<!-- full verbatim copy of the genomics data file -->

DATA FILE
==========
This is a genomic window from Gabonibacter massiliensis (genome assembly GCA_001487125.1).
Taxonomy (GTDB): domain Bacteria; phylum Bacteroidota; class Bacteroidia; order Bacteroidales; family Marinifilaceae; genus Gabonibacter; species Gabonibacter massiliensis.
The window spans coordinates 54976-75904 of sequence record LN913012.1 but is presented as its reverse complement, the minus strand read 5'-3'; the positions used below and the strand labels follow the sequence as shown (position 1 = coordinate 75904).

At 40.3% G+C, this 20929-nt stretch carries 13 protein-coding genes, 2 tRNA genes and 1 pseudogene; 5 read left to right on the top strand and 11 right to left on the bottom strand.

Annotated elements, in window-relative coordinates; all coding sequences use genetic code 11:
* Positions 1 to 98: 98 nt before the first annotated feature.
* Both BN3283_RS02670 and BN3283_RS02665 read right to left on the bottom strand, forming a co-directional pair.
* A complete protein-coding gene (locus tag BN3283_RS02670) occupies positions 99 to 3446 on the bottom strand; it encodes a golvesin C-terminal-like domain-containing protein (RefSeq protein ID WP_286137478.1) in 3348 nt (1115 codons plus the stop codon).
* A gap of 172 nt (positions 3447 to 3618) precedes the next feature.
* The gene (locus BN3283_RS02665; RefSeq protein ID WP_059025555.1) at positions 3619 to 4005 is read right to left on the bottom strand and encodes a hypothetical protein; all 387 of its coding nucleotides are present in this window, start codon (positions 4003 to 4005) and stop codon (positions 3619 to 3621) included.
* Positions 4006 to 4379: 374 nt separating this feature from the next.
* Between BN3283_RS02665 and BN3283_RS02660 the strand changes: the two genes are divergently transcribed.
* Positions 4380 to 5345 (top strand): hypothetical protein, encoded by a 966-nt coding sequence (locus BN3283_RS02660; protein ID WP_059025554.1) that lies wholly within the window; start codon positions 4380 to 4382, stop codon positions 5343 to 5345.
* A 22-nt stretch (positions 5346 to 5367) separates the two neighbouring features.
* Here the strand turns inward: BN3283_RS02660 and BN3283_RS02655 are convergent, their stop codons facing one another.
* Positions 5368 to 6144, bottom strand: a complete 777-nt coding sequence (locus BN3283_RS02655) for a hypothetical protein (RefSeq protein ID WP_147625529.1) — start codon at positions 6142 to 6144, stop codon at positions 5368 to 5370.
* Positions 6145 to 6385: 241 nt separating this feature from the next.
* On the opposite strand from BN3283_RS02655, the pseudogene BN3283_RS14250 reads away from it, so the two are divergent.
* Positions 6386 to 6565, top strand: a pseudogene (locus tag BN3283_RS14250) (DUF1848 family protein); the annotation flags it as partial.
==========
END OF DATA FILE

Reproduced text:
This is a genomic window from Gabonibacter massiliensis (genome assembly GCA_001487125.1).
Taxonomy (GTDB): domain Bacteria; phylum Bacteroidota; class Bacteroidia; order Bacteroidales; family Marinifilaceae; genus Gabonibacter; species Gabonibacter massiliensis.
The window spans coordinates 54976-75904 of sequence record LN913012.1 but is presented as its reverse complement, the minus strand read 5'-3'; the positions used below and the strand labels follow the sequence as shown (position 1 = coordinate 75904).

At 40.3% G+C, this 20929-nt stretch carries 13 protein-coding genes, 2 tRNA genes and 1 pseudogene; 5 read left to right on the top strand and 11 right to left on the bottom strand.

Annotated elements, in window-relative coordinates; all coding sequences use genetic code 11:
* Positions 1 to 98: 98 nt before the first annotated feature.
* Both BN3283_RS02670 and BN3283_RS02665 read right to left on the bottom strand, forming a co-directional pair.
* A complete protein-coding gene (locus tag BN3283_RS02670) occupies positions 99 to 3446 on the bottom strand; it encodes a golvesin C-terminal-like domain-containing protein (RefSeq protein ID WP_286137478.1) in 3348 nt (1115 codons plus the stop codon).
* A gap of 172 nt (positions 3447 to 3618) precedes the next feature.
* The gene (locus BN3283_RS02665; RefSeq protein ID WP_059025555.1) at positions 3619 to 4005 is read right to left on the bottom strand and encodes a hypothetical protein; all 387 of its coding nucleotides are present in this window, start codon (positions 4003 to 4005) and stop codon (positions 3619 to 3621) included.
* Positions 4006 to 4379: 374 nt separating this feature from the next.
* Between BN3283_RS02665 and BN3283_RS02660 the strand changes: the two genes are divergently transcribed.
* Positions 4380 to 5345 (top strand): hypothetical protein, encoded by a 966-nt coding sequence (locus BN3283_RS02660; protein ID WP_059025554.1) that lies wholly within the window; start codon positions 4380 to 4382, stop codon positions 5343 to 5345.
* A 22-nt stretch (positions 5346 to 5367) separates the two neighbouring features.
* Here the strand turns inward: BN3283_RS02660 and BN3283_RS02655 are convergent, their stop codons facing one another.
* Positions 5368 to 6144, bottom strand: a complete 777-nt coding sequence (locus BN3283_RS02655) for a hypothetical protein (RefSeq protein ID WP_147625529.1) — start codon at positions 6142 to 6144, stop codon at positions 5368 to 5370.
* Positions 6145 to 6385: 241 nt separating this feature from the next.
* On the opposite strand from BN3283_RS02655, the pseudogene BN3283_RS14250 reads away from it, so the two are divergent.
* Positions 6386 to 6565, top strand: a pseudogene (locus tag BN3283_RS14250) (DUF1848 family protein); the annotation flags it as partial.